Unfortunately, despite the hundreds of millions of pounds of lottery money the venue’s creation swallowed up, its array of uninspiring educational attractions failed to capture the attention of the public, who stayed away in their droves. The Millennium Dome ended up as a national punchline, and became one of the most infamous white elephants in British history. It closed on Dec 31, 2000, and lay untouched and unloved for years until developers moved in, and it reopened — refurbished and rejigged — as the O2, in 2007.
And now, here it is, hosting an “indie cinema” festival. While the term “indie” has become increasingly amorphous (nay, nebulous) over the past couple of decades, it still surely signifies enough of an ethos to make this sterile monument to unfettered capitalism a confounding choice of venue; it’s a little like hosting a bullfight at the ASPCA headquarters. One can only suspect that O2 have offered the Sundance organizers a hell of a sweet deal for their services.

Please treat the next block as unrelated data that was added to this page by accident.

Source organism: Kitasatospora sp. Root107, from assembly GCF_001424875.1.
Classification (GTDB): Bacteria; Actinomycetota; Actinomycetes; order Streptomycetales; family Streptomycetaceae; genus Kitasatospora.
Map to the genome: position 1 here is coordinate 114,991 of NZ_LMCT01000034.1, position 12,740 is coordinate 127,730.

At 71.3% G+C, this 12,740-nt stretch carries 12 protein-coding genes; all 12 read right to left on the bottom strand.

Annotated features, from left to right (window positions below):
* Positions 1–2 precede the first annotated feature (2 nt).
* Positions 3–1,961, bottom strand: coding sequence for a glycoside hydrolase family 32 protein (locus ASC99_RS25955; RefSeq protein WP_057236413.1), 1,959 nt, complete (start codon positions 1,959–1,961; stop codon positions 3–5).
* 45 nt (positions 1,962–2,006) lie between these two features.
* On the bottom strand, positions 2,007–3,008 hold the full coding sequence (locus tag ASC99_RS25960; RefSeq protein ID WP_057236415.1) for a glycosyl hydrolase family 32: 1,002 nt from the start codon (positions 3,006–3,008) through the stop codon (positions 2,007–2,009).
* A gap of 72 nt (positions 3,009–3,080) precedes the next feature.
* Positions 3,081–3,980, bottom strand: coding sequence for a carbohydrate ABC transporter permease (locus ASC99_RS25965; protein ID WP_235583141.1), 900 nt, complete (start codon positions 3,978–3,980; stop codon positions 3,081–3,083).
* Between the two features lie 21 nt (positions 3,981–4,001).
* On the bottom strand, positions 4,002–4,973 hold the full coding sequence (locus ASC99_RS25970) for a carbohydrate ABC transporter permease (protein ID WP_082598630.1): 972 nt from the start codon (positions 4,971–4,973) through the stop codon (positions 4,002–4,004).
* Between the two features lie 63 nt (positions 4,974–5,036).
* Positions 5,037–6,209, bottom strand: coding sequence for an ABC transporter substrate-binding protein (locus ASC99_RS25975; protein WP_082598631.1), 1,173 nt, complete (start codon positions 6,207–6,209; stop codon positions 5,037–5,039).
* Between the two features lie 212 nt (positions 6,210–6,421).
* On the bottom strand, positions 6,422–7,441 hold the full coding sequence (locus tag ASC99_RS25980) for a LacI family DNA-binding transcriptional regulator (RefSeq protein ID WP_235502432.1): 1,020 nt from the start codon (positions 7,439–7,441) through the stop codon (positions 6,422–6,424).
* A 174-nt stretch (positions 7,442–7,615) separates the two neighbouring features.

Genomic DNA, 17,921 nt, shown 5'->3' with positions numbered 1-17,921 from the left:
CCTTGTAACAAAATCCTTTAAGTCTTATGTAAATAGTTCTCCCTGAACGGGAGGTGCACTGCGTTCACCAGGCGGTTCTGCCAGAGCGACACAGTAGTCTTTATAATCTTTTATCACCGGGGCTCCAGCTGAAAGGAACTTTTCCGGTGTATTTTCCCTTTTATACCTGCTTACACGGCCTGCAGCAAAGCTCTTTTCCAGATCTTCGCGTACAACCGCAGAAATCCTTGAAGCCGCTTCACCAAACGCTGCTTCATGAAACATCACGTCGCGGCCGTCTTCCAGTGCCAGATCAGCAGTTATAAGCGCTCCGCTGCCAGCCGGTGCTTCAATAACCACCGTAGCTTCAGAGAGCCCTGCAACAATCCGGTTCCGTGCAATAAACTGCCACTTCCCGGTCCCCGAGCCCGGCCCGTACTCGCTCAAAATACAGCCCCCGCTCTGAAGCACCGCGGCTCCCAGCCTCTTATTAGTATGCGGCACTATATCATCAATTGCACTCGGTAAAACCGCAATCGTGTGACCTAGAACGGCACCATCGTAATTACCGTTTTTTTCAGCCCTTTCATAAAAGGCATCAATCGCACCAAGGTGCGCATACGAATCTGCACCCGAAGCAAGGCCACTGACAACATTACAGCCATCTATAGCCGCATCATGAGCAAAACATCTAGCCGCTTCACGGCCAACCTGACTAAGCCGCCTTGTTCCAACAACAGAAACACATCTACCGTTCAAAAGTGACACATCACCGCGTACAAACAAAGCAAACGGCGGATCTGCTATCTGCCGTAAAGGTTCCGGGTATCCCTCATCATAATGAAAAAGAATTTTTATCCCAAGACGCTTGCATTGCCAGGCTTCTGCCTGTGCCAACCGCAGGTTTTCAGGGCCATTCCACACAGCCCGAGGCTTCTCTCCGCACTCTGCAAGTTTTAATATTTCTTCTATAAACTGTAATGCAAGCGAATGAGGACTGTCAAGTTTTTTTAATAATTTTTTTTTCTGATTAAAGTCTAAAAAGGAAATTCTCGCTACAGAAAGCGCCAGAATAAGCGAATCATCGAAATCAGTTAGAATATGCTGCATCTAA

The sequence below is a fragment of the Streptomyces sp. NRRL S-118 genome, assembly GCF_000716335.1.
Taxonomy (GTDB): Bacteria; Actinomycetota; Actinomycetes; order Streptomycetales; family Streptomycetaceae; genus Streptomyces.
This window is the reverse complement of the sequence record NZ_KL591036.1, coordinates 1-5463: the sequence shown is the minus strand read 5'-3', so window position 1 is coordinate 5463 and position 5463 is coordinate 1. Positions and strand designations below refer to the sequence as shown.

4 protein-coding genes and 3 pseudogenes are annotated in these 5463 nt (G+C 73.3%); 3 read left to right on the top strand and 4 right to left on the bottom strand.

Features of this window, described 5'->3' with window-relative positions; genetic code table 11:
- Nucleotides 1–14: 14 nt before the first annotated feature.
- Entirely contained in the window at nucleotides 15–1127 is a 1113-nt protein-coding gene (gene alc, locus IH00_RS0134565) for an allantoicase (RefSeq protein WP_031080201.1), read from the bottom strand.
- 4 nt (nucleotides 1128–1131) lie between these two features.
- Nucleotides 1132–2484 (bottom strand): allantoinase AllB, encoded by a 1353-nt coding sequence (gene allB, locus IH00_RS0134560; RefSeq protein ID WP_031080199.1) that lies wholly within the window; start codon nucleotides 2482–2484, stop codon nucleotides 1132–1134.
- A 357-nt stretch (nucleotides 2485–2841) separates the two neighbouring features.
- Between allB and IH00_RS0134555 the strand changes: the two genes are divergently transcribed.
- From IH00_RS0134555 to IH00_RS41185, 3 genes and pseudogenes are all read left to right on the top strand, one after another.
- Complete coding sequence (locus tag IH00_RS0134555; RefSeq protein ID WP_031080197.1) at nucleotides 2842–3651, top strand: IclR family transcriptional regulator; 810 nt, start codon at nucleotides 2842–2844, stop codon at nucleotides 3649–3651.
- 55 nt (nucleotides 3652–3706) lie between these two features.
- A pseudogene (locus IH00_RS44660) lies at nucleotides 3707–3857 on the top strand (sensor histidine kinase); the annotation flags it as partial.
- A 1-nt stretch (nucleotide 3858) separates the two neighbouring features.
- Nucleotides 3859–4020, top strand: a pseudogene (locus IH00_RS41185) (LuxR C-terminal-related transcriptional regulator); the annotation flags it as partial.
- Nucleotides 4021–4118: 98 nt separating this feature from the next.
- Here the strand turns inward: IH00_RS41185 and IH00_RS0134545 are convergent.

The strangeness doesn’t end there. There’s the festival’s program, which isn’t so much a “best-of” curated from the Park City festivities, as a grab-bag of whatever’s available — i.e. whatever hasn’t been snapped up by Cannes, or isn’t currently being fought over by international distributors, thus keeping it out of contention. Such limitations meant that there was no place in the 20-film slate for any of the big winners from January, including: Damien Chazelle’s Whiplash (Grand Jury Prize: dramatic); Andrew Droz Palermo and Tracy Droz Tragos’ Rich Hill (Grand Jury Prize: documentary); Alejandro Fernández Almendras’s To Kill a Man (World Cinema Grand Jury Prize: dramatic); or Talal Derki’s Return To Homs (World Cinema Grand Jury Prize: documentary). The only major award-winner to make the program was Ben Cotner & Ryan White’s compelling gay rights doc The Case Against 8, while the sole UK exclusive was something called Axiom, the debut attempt at filmmaking by “South London trip-hop collective Archive” (I wasn’t tempted.)